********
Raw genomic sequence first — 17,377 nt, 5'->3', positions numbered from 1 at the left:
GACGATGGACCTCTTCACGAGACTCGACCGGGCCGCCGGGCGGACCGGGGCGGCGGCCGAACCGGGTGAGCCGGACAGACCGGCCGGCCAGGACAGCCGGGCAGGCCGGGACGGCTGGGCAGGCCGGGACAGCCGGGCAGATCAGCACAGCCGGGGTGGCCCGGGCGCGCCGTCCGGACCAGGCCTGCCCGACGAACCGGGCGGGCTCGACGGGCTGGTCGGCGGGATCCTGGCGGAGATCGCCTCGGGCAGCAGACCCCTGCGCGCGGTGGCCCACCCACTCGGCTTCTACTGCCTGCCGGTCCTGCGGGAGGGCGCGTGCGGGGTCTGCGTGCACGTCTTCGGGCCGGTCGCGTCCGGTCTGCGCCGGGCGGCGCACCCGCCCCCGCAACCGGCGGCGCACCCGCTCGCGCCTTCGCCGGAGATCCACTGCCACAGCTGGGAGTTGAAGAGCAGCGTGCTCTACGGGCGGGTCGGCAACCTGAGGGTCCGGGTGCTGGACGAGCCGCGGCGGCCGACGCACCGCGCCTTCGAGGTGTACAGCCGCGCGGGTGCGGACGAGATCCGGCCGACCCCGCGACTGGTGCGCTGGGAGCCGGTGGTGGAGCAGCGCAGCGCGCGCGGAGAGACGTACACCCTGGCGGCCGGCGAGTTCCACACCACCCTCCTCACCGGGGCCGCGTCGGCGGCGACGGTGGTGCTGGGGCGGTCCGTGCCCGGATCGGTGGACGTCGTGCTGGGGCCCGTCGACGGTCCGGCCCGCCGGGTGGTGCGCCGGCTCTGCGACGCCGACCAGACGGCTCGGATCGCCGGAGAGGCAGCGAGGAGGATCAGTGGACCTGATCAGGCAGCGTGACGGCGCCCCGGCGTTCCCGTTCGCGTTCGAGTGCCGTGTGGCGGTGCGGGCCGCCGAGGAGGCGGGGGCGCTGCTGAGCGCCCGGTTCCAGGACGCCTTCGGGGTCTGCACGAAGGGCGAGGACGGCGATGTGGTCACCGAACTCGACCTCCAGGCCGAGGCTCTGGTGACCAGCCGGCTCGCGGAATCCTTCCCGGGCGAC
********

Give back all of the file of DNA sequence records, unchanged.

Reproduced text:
Raw genomic sequence first — 17,377 nt, 5'->3', positions numbered from 1 at the left:
GACGATGGACCTCTTCACGAGACTCGACCGGGCCGCCGGGCGGACCGGGGCGGCGGCCGAACCGGGTGAGCCGGACAGACCGGCCGGCCAGGACAGCCGGGCAGGCCGGGACGGCTGGGCAGGCCGGGACAGCCGGGCAGATCAGCACAGCCGGGGTGGCCCGGGCGCGCCGTCCGGACCAGGCCTGCCCGACGAACCGGGCGGGCTCGACGGGCTGGTCGGCGGGATCCTGGCGGAGATCGCCTCGGGCAGCAGACCCCTGCGCGCGGTGGCCCACCCACTCGGCTTCTACTGCCTGCCGGTCCTGCGGGAGGGCGCGTGCGGGGTCTGCGTGCACGTCTTCGGGCCGGTCGCGTCCGGTCTGCGCCGGGCGGCGCACCCGCCCCCGCAACCGGCGGCGCACCCGCTCGCGCCTTCGCCGGAGATCCACTGCCACAGCTGGGAGTTGAAGAGCAGCGTGCTCTACGGGCGGGTCGGCAACCTGAGGGTCCGGGTGCTGGACGAGCCGCGGCGGCCGACGCACCGCGCCTTCGAGGTGTACAGCCGCGCGGGTGCGGACGAGATCCGGCCGACCCCGCGACTGGTGCGCTGGGAGCCGGTGGTGGAGCAGCGCAGCGCGCGCGGAGAGACGTACACCCTGGCGGCCGGCGAGTTCCACACCACCCTCCTCACCGGGGCCGCGTCGGCGGCGACGGTGGTGCTGGGGCGGTCCGTGCCCGGATCGGTGGACGTCGTGCTGGGGCCCGTCGACGGTCCGGCCCGCCGGGTGGTGCGCCGGCTCTGCGACGCCGACCAGACGGCTCGGATCGCCGGAGAGGCAGCGAGGAGGATCAGTGGACCTGATCAGGCAGCGTGACGGCGCCCCGGCGTTCCCGTTCGCGTTCGAGTGCCGTGTGGCGGTGCGGGCCGCCGAGGAGGCGGGGGCGCTGCTGAGCGCCCGGTTCCAGGACGCCTTCGGGGTCTGCACGAAGGGCGAGGACGGCGATGTGGTCACCGAACTCGACCTCCAGGCCGAGGCTCTGGTGACCAGCCGGCTCGCGGAATCCTTCCCGGGCGAC